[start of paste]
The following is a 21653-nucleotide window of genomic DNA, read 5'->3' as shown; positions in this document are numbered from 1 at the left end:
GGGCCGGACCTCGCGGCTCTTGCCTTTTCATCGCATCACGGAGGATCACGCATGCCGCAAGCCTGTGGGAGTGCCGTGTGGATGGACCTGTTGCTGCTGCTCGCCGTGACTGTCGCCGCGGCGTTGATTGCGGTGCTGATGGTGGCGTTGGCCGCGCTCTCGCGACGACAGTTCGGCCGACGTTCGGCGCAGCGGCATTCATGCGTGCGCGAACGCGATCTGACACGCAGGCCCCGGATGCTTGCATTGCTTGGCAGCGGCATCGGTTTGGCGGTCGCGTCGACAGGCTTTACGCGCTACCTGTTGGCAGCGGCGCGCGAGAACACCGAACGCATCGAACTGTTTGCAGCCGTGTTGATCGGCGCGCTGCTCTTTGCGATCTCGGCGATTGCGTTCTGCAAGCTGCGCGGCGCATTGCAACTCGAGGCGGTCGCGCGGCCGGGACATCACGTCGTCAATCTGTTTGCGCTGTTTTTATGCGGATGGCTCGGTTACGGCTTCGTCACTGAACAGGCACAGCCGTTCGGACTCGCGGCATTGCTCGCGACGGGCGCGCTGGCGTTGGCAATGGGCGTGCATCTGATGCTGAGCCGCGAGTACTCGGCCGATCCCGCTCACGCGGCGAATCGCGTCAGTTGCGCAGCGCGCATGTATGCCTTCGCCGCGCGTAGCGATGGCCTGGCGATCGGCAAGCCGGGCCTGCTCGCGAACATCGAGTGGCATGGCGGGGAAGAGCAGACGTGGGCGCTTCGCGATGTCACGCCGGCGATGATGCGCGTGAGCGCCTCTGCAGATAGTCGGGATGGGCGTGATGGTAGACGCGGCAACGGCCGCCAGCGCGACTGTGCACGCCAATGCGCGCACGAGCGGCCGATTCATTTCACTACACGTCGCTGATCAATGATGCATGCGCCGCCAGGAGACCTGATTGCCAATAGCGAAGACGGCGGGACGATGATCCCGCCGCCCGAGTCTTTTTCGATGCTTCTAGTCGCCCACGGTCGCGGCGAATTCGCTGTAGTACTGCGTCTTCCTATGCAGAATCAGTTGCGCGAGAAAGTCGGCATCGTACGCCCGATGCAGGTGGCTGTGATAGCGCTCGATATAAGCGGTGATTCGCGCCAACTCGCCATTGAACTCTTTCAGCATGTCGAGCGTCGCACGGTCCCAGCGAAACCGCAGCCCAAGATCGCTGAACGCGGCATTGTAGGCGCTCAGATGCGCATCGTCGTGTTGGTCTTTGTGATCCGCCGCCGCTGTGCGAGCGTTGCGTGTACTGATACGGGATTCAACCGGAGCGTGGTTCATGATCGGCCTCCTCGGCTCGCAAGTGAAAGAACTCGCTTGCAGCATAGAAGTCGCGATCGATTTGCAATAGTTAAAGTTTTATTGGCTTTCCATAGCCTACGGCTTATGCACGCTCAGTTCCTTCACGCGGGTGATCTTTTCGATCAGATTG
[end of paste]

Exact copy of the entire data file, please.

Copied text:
The following is a 21653-nucleotide window of genomic DNA, read 5'->3' as shown; positions in this document are numbered from 1 at the left end:
GGGCCGGACCTCGCGGCTCTTGCCTTTTCATCGCATCACGGAGGATCACGCATGCCGCAAGCCTGTGGGAGTGCCGTGTGGATGGACCTGTTGCTGCTGCTCGCCGTGACTGTCGCCGCGGCGTTGATTGCGGTGCTGATGGTGGCGTTGGCCGCGCTCTCGCGACGACAGTTCGGCCGACGTTCGGCGCAGCGGCATTCATGCGTGCGCGAACGCGATCTGACACGCAGGCCCCGGATGCTTGCATTGCTTGGCAGCGGCATCGGTTTGGCGGTCGCGTCGACAGGCTTTACGCGCTACCTGTTGGCAGCGGCGCGCGAGAACACCGAACGCATCGAACTGTTTGCAGCCGTGTTGATCGGCGCGCTGCTCTTTGCGATCTCGGCGATTGCGTTCTGCAAGCTGCGCGGCGCATTGCAACTCGAGGCGGTCGCGCGGCCGGGACATCACGTCGTCAATCTGTTTGCGCTGTTTTTATGCGGATGGCTCGGTTACGGCTTCGTCACTGAACAGGCACAGCCGTTCGGACTCGCGGCATTGCTCGCGACGGGCGCGCTGGCGTTGGCAATGGGCGTGCATCTGATGCTGAGCCGCGAGTACTCGGCCGATCCCGCTCACGCGGCGAATCGCGTCAGTTGCGCAGCGCGCATGTATGCCTTCGCCGCGCGTAGCGATGGCCTGGCGATCGGCAAGCCGGGCCTGCTCGCGAACATCGAGTGGCATGGCGGGGAAGAGCAGACGTGGGCGCTTCGCGATGTCACGCCGGCGATGATGCGCGTGAGCGCCTCTGCAGATAGTCGGGATGGGCGTGATGGTAGACGCGGCAACGGCCGCCAGCGCGACTGTGCACGCCAATGCGCGCACGAGCGGCCGATTCATTTCACTACACGTCGCTGATCAATGATGCATGCGCCGCCAGGAGACCTGATTGCCAATAGCGAAGACGGCGGGACGATGATCCCGCCGCCCGAGTCTTTTTCGATGCTTCTAGTCGCCCACGGTCGCGGCGAATTCGCTGTAGTACTGCGTCTTCCTATGCAGAATCAGTTGCGCGAGAAAGTCGGCATCGTACGCCCGATGCAGGTGGCTGTGATAGCGCTCGATATAAGCGGTGATTCGCGCCAACTCGCCATTGAACTCTTTCAGCATGTCGAGCGTCGCACGGTCCCAGCGAAACCGCAGCCCAAGATCGCTGAACGCGGCATTGTAGGCGCTCAGATGCGCATCGTCGTGTTGGTCTTTGTGATCCGCCGCCGCTGTGCGAGCGTTGCGTGTACTGATACGGGATTCAACCGGAGCGTGGTTCATGATCGGCCTCCTCGGCTCGCAAGTGAAAGAACTCGCTTGCAGCATAGAAGTCGCGATCGATTTGCAATAGTTAAAGTTTTATTGGCTTTCCATAGCCTACGGCTTATGCACGCTCAGTTCCTTCACGCGGGTGATCTTTTCGATCAGATTG